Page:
Here’s an example of the feedback request email we send customers:
2. Requesting the Review.
Online word of mouth has a massive influence on a person’s purchasing decision. Nine out of ten consumers read online reviews before making a buying decision.
When requesting a review, again, keep your email and subject line simple and to the point. The more direct and easy you make the process, the more likely your subscriber will play along. It’s best practice to ask for public reviews on third-party sites, like G2, Software Advice, or GetApp. You should also include reviews on your website, but review sites have more authority to potential buyers and generate a lot of traffic from consumers looking for unbiased input.
Here’s an example of the review request email we send our customers:
Step 6: Retain Existing Customers
It’s commonplace for companies to focus on refining and perfecting their sales processes. Getting new leads to feed the inbound funnel is crucial for the overall success of a company. But what a lot of businesses don’t understand that in doing so, customer retention tactics can sometimes play second fiddle.
It costs five times more to attract a new customer than to sell to existing ones. So while your sales strategy is obviously important and necessary, so is having a long-term email marketing plan that focuses on customer retention.
This makes sense, right? If someone used your company or product before, then you shouldn’t have to work so hard to dazzle them into using you again. But that doesn’t mean it’s all smooth sailing. You need a solid plan in place so you can maximize your time and resources.
Create Repeat Business With Email Marketing
Creating great emails that keep your customers in the purchase cycle and have them coming back for more time and again will benefit your business for the long haul. These types of long-term campaigns must also be factored into your email marketing plan.
Here are some ideas on keeping your subscribers, customers, and leads engaged long term:
- Set up inactivity triggers. Set alerts for subscribers who stop opening your emails and attempt a re-engagement strategy. Get their feedback on why they aren’t opening your emails anymore.
- Identify customers who haven’t visited your store in a while. Send them a special email based on previous purchases or specials.
- Tap into recurring customers. Keep in mind that these subscribers are most likely sharing your emails and talking about their experience with your business with others. Engage them as often as possible, but don’t overdo it. Test your limits with how often you can send and remember to always be providing value.
- Properly segment and organize your lists. As we touched on earlier, having organized and properly segmented lists allow you to send the right email to the right person at the perfect time. This will result in higher email engagement, happier customers, and increase sales. Try segmenting customers by product categories, the amount spent, and the number of purchases.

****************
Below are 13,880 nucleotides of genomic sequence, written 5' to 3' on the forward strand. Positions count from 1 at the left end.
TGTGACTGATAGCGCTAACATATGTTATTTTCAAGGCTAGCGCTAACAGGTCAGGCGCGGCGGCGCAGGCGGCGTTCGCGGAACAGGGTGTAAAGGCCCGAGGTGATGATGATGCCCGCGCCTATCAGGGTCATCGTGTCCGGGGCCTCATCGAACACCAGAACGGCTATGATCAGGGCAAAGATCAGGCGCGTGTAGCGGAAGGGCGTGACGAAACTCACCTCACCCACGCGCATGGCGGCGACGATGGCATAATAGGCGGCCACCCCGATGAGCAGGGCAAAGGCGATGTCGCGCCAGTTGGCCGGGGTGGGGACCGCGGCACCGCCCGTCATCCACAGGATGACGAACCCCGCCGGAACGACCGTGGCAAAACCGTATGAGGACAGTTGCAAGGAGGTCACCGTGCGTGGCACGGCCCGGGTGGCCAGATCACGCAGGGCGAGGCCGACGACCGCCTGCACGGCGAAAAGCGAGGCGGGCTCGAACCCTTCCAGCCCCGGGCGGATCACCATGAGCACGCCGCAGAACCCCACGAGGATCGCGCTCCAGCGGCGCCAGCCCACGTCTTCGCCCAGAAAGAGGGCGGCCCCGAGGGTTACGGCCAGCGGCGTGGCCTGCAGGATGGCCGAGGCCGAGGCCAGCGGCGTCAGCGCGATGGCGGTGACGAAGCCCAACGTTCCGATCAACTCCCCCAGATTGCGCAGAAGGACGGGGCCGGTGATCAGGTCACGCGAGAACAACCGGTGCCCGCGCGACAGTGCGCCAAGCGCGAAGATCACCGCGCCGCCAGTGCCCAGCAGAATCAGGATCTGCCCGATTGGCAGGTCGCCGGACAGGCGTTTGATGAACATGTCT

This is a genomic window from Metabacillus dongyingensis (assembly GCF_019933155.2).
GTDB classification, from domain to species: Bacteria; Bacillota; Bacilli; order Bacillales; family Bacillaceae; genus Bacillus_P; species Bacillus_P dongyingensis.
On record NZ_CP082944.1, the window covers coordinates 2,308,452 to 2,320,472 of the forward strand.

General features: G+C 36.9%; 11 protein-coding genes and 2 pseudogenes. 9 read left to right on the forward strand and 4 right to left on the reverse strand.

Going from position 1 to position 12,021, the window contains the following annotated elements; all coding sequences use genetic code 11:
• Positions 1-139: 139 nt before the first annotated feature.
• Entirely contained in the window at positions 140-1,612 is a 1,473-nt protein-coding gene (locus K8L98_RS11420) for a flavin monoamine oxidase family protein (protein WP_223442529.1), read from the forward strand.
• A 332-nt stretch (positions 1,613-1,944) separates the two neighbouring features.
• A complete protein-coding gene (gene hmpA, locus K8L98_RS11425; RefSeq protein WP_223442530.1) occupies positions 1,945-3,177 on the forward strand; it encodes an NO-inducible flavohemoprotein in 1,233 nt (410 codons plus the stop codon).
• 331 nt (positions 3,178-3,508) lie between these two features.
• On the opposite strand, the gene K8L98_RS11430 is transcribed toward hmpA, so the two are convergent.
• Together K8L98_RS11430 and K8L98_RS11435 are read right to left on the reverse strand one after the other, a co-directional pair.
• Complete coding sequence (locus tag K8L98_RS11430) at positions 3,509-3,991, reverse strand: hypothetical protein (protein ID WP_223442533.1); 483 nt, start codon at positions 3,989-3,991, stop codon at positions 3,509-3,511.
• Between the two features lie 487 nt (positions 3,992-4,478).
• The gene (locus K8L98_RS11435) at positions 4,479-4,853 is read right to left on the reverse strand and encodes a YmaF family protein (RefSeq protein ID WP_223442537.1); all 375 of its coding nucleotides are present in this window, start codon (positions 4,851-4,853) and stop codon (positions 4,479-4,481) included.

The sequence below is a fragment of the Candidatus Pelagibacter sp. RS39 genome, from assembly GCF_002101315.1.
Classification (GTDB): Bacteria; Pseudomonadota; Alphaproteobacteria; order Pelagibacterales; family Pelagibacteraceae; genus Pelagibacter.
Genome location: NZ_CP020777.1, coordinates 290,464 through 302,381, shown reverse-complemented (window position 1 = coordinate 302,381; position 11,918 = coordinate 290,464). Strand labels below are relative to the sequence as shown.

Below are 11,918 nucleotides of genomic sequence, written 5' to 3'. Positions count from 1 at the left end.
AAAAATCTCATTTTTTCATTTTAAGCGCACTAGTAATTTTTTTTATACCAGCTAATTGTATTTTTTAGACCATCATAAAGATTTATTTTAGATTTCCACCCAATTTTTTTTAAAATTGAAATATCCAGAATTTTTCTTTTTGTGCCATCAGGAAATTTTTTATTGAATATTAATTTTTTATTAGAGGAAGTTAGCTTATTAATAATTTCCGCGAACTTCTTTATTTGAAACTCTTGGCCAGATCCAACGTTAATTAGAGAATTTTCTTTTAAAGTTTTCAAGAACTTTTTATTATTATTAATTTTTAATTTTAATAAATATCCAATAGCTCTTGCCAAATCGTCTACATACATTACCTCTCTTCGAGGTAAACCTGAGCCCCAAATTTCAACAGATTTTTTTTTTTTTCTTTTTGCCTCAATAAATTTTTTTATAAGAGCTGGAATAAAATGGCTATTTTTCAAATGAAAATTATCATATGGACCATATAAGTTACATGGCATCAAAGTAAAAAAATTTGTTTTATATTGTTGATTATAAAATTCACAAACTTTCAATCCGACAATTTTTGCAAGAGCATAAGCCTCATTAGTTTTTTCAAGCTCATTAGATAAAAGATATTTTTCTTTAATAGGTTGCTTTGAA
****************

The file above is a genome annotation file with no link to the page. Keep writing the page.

Step 7: Perform Maintenance and Measure Success
One of the most significant contributors to successful email marketing is implementing proper upkeep to your emails and lists. For instance, if you are unknowingly sending messages to invalid email addresses, you could negatively impact your deliverability, risking whether or not your future emails even make it to inboxes.
We recommend routinely scrubbing your lists to make sure you’re sending emails to valid, engaged addresses.
Keeping an eye on your email marketing metrics will help you notice any patterns in performance and can help you uncover any addresses that should potentially be removed due to inactivity or invalidity.
Here are some email marketing metrics to measure:
- Open rate
- Click-through rate and conversion rate
- Bounce rate
- Mobile open rate
- Spam score
If you’re noticing any negative patterns, like your open rate is decreasing, try A/B testing. This allows you to test different subject lines with your lists and compare results to see which subject line was more successful. You can also do this with CTA language to determine what approach results in the most clicks.
Don’t Forget These Tips
We covered a lot of ground, and we hope that you’ll refer to this guide time and time again when emailing or when looking for tips that will improve your email marketing efforts. Let’s refresh on some of the most essential email marketing tips you should come away with.
- Identify your core customer. This helps you know what touchpoints you should focus on for growing your list and the types of email campaigns you should send.
- Segment your lists. This will allow you to send targeted, personalized, and more relevant emails to everyone subscribed.
- Segment your lists. This will allow you to send targeted, personalized, and more relevant emails to everyone subscribed.
- Define your email marketing goals. This answers why you’re creating and sending every email and provides you with benchmarks to check against.
- Create an email sending schedule. This helps you plot out when to send your holiday email campaigns, incorporate special sales and event promos, your drip campaigns, and any other types of emails you can send to achieve your goals. Make sure your subscriber hears from you at least once a month!
- Leave room to improve. Using your reporting data, you’ll be able to see what is working and where you can get more of an impact from your emails.
- Implement A/B testing. Test various subject lines and CTA language to see which approaches work best.
- Try email templates. Most marketing automation services or email marketing tools come with some creative and appealing templates that you can use to make email creation a sinch.